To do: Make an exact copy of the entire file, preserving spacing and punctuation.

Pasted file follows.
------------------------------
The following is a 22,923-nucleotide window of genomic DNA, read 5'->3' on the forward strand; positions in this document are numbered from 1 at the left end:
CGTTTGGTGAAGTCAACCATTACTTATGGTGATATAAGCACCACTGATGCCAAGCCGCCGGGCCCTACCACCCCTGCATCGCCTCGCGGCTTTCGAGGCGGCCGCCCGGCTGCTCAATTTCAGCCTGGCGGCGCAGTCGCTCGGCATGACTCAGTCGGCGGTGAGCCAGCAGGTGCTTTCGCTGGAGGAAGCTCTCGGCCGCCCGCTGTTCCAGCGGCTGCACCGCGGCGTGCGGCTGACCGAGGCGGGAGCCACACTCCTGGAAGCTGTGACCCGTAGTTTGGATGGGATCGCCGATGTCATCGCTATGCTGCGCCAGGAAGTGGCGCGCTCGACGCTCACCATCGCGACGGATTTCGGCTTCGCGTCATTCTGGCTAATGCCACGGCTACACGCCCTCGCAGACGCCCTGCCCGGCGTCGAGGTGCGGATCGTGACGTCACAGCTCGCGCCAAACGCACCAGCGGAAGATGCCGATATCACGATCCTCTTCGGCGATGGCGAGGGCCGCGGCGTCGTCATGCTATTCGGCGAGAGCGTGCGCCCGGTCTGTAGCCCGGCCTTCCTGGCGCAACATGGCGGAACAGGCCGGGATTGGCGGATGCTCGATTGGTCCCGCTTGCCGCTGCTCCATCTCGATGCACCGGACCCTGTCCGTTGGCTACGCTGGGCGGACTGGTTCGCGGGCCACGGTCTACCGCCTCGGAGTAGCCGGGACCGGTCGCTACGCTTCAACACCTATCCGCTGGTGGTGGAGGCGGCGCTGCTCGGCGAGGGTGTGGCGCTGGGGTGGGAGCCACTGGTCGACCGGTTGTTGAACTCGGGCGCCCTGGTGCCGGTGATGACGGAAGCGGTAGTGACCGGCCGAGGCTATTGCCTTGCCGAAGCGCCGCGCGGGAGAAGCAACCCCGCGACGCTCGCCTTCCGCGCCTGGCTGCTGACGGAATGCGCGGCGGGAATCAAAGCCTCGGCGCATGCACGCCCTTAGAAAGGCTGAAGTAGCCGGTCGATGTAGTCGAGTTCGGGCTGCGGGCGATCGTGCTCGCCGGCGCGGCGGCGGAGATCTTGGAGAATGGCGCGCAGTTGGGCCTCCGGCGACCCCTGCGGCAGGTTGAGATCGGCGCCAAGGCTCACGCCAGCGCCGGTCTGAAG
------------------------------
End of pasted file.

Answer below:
The following is a 22,923-nucleotide window of genomic DNA, read 5'->3' on the forward strand; positions in this document are numbered from 1 at the left end:
CGTTTGGTGAAGTCAACCATTACTTATGGTGATATAAGCACCACTGATGCCAAGCCGCCGGGCCCTACCACCCCTGCATCGCCTCGCGGCTTTCGAGGCGGCCGCCCGGCTGCTCAATTTCAGCCTGGCGGCGCAGTCGCTCGGCATGACTCAGTCGGCGGTGAGCCAGCAGGTGCTTTCGCTGGAGGAAGCTCTCGGCCGCCCGCTGTTCCAGCGGCTGCACCGCGGCGTGCGGCTGACCGAGGCGGGAGCCACACTCCTGGAAGCTGTGACCCGTAGTTTGGATGGGATCGCCGATGTCATCGCTATGCTGCGCCAGGAAGTGGCGCGCTCGACGCTCACCATCGCGACGGATTTCGGCTTCGCGTCATTCTGGCTAATGCCACGGCTACACGCCCTCGCAGACGCCCTGCCCGGCGTCGAGGTGCGGATCGTGACGTCACAGCTCGCGCCAAACGCACCAGCGGAAGATGCCGATATCACGATCCTCTTCGGCGATGGCGAGGGCCGCGGCGTCGTCATGCTATTCGGCGAGAGCGTGCGCCCGGTCTGTAGCCCGGCCTTCCTGGCGCAACATGGCGGAACAGGCCGGGATTGGCGGATGCTCGATTGGTCCCGCTTGCCGCTGCTCCATCTCGATGCACCGGACCCTGTCCGTTGGCTACGCTGGGCGGACTGGTTCGCGGGCCACGGTCTACCGCCTCGGAGTAGCCGGGACCGGTCGCTACGCTTCAACACCTATCCGCTGGTGGTGGAGGCGGCGCTGCTCGGCGAGGGTGTGGCGCTGGGGTGGGAGCCACTGGTCGACCGGTTGTTGAACTCGGGCGCCCTGGTGCCGGTGATGACGGAAGCGGTAGTGACCGGCCGAGGCTATTGCCTTGCCGAAGCGCCGCGCGGGAGAAGCAACCCCGCGACGCTCGCCTTCCGCGCCTGGCTGCTGACGGAATGCGCGGCGGGAATCAAAGCCTCGGCGCATGCACGCCCTTAGAAAGGCTGAAGTAGCCGGTCGATGTAGTCGAGTTCGGGCTGCGGGCGATCGTGCTCGCCGGCGCGGCGGCGGAGATCTTGGAGAATGGCGCGCAGTTGGGCCTCCGGCGACCCCTGCGGCAGGTTGAGATCGGCGCCAAGGCTCACGCCAGCGCCGGTCTGAAG